KABUL: Militants on Tuesday launched a suicide attack near an Afghan election commission office, police said, close to the Kabul home of a leading candiate for the presidential poll.
The Taliban have vowed a campaign of violence to disrupt the ballot on April 5, urging their fighters to attack polling staff, voters and security forces in the runup to election day.
Blasts were heard mid-morning in the western Darulaman area of the Afghan capital near the house of Ashraf Ghani, who is seen as a frontrunner in the race to succeed President Hamid Karzai.
"It was a suicide bomb attack near an IEC (Independent Election Commission) branch office," Kabul police spokesman Hashmat Estanakzai said.
A member of Ghani's campaign team said the former World Bank economist was out of Kabul at the time, campaigning in the eastern province of Paktia.
"The attack is not at doctor Ashraf Ghani's house, it is at another building nearby," the source said.
Witness Ahmad Sharif, a government employee, said he heard two loud explosions followed by gunfire.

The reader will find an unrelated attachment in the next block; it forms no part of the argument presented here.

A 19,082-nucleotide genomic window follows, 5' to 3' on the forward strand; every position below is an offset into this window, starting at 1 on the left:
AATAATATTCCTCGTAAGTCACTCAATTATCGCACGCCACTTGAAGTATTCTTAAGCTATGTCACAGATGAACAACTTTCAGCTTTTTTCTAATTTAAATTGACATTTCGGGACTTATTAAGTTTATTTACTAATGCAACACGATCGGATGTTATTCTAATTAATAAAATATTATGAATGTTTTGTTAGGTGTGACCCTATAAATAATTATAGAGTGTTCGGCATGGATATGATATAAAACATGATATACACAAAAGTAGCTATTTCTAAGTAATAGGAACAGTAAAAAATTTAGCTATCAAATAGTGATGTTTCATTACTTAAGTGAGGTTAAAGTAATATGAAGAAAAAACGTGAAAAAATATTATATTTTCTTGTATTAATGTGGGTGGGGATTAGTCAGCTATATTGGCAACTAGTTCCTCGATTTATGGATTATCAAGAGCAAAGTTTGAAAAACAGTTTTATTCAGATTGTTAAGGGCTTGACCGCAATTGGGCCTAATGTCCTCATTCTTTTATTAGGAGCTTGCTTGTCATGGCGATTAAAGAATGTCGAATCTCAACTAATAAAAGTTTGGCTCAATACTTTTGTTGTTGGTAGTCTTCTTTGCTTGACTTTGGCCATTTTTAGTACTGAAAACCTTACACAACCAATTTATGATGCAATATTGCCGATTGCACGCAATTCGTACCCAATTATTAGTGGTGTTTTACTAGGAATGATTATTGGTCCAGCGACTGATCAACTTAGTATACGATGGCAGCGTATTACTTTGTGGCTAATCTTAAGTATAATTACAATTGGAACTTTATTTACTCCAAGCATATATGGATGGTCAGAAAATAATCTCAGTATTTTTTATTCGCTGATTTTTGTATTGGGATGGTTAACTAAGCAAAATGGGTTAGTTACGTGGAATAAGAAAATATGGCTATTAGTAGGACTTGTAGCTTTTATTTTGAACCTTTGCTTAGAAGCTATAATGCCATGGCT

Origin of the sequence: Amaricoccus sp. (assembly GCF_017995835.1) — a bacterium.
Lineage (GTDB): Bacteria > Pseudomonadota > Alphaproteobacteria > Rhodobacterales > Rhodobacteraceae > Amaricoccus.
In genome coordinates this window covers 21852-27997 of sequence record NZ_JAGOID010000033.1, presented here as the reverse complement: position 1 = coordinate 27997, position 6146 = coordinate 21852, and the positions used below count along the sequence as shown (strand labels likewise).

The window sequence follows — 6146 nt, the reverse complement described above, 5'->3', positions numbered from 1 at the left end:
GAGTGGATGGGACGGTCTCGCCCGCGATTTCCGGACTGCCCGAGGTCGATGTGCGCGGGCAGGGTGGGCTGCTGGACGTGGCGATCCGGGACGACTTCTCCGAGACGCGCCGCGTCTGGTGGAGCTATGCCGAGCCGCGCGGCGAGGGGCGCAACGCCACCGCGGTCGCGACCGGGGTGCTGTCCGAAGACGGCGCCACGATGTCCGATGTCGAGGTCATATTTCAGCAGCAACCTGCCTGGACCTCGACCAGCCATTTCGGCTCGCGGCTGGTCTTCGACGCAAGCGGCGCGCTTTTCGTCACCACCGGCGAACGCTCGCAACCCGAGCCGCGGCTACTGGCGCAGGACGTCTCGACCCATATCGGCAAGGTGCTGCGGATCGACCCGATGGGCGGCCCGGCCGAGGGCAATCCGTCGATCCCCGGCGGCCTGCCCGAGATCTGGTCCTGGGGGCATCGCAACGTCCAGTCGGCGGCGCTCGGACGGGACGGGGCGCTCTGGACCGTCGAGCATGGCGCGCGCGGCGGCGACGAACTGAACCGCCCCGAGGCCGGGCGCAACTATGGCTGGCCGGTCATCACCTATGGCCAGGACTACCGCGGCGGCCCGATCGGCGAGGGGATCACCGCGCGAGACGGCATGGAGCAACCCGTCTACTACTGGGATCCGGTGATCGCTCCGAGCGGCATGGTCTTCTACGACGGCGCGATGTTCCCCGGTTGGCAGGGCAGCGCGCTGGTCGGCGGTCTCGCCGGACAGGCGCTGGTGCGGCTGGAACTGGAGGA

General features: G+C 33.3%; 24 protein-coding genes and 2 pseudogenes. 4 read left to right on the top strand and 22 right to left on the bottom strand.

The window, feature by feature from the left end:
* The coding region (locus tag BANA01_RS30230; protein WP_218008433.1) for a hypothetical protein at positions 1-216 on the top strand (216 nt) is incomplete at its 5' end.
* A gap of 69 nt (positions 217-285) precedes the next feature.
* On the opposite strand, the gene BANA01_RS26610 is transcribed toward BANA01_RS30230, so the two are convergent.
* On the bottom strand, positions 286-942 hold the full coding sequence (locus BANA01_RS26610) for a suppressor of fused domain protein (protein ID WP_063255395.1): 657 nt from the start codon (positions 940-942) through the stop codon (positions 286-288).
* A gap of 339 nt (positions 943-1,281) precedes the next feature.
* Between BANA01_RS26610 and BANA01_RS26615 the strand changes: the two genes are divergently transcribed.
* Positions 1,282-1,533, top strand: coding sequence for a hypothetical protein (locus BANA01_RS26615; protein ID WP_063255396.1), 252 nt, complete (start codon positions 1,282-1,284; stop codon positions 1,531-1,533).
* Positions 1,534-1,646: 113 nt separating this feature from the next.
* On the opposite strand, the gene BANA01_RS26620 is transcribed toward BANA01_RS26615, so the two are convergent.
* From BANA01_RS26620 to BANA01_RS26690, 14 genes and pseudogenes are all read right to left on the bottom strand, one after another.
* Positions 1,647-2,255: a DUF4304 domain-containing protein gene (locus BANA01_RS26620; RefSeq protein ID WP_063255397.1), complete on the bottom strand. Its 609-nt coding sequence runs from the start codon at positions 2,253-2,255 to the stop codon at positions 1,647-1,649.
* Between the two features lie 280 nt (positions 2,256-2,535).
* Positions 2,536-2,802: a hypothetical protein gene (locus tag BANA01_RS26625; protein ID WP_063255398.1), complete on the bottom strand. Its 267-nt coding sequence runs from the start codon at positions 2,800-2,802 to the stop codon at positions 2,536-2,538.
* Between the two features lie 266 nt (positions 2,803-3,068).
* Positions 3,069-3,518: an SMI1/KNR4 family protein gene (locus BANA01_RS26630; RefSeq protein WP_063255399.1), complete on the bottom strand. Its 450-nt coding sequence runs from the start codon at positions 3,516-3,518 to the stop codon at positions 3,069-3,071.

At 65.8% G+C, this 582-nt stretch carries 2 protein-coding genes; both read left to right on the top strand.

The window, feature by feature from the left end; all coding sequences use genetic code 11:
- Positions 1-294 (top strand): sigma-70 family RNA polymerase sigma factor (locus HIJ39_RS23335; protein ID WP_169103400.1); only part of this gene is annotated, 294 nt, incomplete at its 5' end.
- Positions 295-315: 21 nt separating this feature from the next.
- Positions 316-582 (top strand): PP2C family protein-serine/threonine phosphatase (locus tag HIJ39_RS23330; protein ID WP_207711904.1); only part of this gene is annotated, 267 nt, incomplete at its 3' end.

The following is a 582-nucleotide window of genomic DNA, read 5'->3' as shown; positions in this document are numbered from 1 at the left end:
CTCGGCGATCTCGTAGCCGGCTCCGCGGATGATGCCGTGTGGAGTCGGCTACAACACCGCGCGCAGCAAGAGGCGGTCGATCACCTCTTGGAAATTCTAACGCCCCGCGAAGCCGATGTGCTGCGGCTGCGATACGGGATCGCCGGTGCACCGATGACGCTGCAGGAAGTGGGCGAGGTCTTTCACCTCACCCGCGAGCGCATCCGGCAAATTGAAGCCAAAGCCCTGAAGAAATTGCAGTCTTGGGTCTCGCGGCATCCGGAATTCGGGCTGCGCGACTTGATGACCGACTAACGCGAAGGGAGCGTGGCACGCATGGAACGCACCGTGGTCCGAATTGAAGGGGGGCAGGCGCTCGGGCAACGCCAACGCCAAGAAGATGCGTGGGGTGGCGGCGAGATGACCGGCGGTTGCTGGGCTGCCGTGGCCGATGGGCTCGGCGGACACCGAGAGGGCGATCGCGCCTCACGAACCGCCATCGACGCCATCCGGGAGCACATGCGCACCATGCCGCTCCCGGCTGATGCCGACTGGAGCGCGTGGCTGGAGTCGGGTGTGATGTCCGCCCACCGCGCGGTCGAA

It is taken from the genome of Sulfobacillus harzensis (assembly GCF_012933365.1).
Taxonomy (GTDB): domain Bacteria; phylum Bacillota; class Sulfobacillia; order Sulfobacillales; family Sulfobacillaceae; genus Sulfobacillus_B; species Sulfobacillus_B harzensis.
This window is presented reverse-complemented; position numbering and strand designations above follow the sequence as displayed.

IEC spokesman Noor Mohammad Noor said security forces had told them their office may be the target of the attack.
"We have spoken to our staff in that office, they are all fine and are in their bunkers," Noor said.
There was no immediate claim of responsibility but suicide bombings have been a key weapon for Taliban militants in their fight against Karzai's government and its foreign backers since 2001.
On Thursday four gunmen stormed Kabul's Serena hotel and shot dead nine civilians including an Agence France-Presse journalist, an attack claimed by the Taliban.
The Serena attack came on the same day that seven Taliban suicide attackers invaded a police station in the eastern city of Jalalabad, killing 10 policemen.
And last Tuesday, a suicide bomber killed 16 people at a crowded market in the northern province of Faryab.
There was no claim of responsibility for that attack.
Previous Afghan elections have been badly marred by violence as the Islamist militants displayed their opposition to the US-backed polls.
Another bloodstained election would damage claims by international donors that the expensive intervention in Afghanistan has made progress in establishing a functioning state.
US-led NATO combat troops are withdrawing from the country after 13 years of fighting a fierce Islamist insurgency, which erupted when the Taliban were ousted from power after the 9/11 attacks on the United States.
Relations between Karzai and the US have been severely strained over the president's decision not to sign an agreed deal for a small US force to remain in Afghanistan from 2015 on counter-terrorism and training operations.
Apart from Ghani, the other leading election candidates are Abdullah Abdullah, who came second in 2009, and former foreign minister Zalmai Rassoul. (AFP)